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BOOK REVIEW: FIRST NIGHTS AT THE OPERA

Thomas Forrest Kelly: First Nights at the Opera
Yale University Press

 

By Joel Kasow

NEW YORK, 6 October 2005—Thomas Kelly’s First Nights at the Opera fills a gap in our knowledge about theatrical customs at various crucial periods in operatic history. The author takes five operas—Handel’s Giulio Cesare, Mozart’s Don Giovanni, Meyerbeers Huguénots, Wagner’s Rheingold and Verdi’s Otello—and gives us the socio-historical context in which to place the works. We thus read extensively about early 18th century London, late 18th century Prague, mid-19th century Paris, Bayreuth and late 19th century Milan, not only from a historical point of view, but we are told how theaters were constructed and functioned, how the performers acted on stage, how audiences reacted. We can no more easily understand that what we sometimes today experience as interminable pauses for changes of scenery did not exist at the time because changes were effected in front of the audience, through the use of what the author calls "short" and "long" stages, the stage divided laterally by a painted drop so that intimate scenes were played downstage with the drop raised when the full stage was required for the ensuing scene. Descriptions of the stage machinery available at these different times is also revealing.

Each chapter follows the same general outline: a brief introduction, Preparation, Background, The Performance, Documents. There are also sidebars with contemporary commentaries. The section containing documents would have been even more useful if it had only new material rather than often repeating what we had already read either in the text or the sidebars. The many illustrations add to our enjoyment, particularly when we get to Wagner and Verdi and there is photographic evidence.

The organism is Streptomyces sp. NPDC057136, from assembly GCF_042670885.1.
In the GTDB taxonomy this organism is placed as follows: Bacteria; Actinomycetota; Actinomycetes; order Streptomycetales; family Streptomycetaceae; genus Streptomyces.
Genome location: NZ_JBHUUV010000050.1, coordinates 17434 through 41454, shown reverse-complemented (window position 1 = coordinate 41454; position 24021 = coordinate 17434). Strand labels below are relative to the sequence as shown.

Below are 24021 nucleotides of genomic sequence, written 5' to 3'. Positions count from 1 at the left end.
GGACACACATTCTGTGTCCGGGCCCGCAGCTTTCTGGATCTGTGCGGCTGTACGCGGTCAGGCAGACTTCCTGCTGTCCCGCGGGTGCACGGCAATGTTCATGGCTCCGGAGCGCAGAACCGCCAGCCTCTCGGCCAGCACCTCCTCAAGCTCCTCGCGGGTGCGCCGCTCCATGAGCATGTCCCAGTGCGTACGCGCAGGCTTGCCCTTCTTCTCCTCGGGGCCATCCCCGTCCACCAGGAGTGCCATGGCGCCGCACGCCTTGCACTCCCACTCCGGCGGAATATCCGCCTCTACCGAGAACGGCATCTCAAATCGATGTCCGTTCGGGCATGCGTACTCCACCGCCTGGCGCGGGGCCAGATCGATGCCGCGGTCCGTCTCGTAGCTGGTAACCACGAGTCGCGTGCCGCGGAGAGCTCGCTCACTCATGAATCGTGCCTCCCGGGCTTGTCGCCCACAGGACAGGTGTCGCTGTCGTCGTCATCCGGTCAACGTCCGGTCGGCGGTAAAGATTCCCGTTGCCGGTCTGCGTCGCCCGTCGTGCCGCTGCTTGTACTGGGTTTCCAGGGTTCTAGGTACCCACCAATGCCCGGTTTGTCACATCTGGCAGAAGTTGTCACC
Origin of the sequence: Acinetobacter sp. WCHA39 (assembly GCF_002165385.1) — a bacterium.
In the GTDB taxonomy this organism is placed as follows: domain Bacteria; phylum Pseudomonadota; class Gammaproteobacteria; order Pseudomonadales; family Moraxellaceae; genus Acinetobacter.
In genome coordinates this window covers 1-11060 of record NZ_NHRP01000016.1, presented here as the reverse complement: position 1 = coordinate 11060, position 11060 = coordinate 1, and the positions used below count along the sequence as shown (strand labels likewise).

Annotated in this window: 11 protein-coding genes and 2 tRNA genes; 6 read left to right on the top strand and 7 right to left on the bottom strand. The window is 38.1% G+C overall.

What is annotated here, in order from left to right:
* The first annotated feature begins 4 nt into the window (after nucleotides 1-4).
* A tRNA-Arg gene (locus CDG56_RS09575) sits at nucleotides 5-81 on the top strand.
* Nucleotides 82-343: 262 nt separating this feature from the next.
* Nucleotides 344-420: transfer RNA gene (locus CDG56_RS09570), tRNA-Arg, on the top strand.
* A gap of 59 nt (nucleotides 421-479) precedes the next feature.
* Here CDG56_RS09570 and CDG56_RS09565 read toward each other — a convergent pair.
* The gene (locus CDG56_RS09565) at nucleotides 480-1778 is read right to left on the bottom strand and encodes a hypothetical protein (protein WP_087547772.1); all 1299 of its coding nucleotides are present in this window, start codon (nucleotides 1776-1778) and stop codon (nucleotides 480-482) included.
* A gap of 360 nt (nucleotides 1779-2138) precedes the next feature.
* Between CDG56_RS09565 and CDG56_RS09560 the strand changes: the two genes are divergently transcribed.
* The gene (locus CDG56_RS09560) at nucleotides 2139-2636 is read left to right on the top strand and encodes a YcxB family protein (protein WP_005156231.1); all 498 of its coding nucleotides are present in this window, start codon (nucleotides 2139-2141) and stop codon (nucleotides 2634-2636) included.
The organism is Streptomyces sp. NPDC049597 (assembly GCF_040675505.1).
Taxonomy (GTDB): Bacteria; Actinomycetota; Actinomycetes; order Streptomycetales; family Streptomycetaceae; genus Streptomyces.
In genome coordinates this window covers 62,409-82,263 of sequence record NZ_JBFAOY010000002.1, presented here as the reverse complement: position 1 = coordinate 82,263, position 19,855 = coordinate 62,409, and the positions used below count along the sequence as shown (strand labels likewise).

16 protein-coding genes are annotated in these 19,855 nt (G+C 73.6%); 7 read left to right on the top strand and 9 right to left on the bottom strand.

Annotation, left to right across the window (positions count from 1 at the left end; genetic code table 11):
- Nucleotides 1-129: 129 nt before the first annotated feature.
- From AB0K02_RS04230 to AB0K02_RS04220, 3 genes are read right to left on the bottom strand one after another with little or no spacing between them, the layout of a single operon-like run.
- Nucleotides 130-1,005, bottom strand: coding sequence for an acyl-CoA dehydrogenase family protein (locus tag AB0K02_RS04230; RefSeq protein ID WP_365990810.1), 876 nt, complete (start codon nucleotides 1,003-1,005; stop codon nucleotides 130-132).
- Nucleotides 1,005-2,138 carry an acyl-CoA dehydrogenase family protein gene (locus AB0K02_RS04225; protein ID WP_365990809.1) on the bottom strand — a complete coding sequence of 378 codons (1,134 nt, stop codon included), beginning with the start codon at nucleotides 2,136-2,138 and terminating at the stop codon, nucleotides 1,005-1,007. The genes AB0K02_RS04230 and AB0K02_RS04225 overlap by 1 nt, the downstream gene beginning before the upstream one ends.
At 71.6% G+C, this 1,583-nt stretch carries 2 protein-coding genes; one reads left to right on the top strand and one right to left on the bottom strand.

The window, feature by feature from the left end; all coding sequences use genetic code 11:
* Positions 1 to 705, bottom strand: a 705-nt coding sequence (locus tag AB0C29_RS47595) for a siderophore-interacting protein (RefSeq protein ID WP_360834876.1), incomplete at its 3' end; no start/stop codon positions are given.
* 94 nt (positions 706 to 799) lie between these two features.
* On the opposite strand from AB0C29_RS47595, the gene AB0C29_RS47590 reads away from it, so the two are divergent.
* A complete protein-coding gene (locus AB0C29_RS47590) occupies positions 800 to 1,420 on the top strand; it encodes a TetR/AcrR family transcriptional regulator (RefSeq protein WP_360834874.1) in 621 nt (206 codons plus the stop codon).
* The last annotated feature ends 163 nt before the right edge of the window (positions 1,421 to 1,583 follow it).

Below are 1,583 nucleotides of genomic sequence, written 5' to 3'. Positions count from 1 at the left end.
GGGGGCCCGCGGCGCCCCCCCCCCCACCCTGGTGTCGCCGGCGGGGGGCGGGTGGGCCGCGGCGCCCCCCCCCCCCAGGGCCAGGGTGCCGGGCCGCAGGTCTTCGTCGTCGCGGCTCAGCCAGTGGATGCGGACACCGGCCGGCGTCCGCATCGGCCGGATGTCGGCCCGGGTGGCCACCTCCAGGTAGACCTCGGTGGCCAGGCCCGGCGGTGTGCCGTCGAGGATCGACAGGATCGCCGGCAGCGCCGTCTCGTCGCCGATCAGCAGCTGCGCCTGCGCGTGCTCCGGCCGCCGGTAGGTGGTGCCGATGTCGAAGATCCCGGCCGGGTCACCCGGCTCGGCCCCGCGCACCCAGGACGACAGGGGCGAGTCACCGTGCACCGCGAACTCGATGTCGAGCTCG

A problematic aspect of this otherwise fascinating and highly recommended book is that it does not seem to have been through the hands of an editor. Would we otherwise be reading about the "Spanish domination of Belgium in 1830", or that Harriet Smithson was the heroine of Berlioz’s Symphonie Fantastique? I had never previously encountered the word  "chapel-masters" instead of the more customary Kapellmeister or even Maestro di cappella. Not to mention such questionable remarks as "a chorus of peasants arrives accompanying a bride and bridegroom to their wedding. The chorus has beautiful but relatively simple music" (Don Giovanni) or "The ballroom, scene of the most spine-chilling scream in opera…." (Don Giovanni). A further instance of verbal infelicity accompanies a photo of Louise Jaide as Erda: "Her enunciation was perhaps less than perfect, possibly hampered by her appearance from below stage in a bluish light. …" Don’t let these negative comments prevent you from reading an otherwise engaging account of five significant periods in operatic history.

   

Thomas Forrest Kelly: First Nights at the Opera
Hardcover: 464 pages
New Haven and London: Yale University Press, 2004
ISBN: 0-300-10044-2
$35.00

Joel Kasow is the Operanet editor of Culturekiosque.com.



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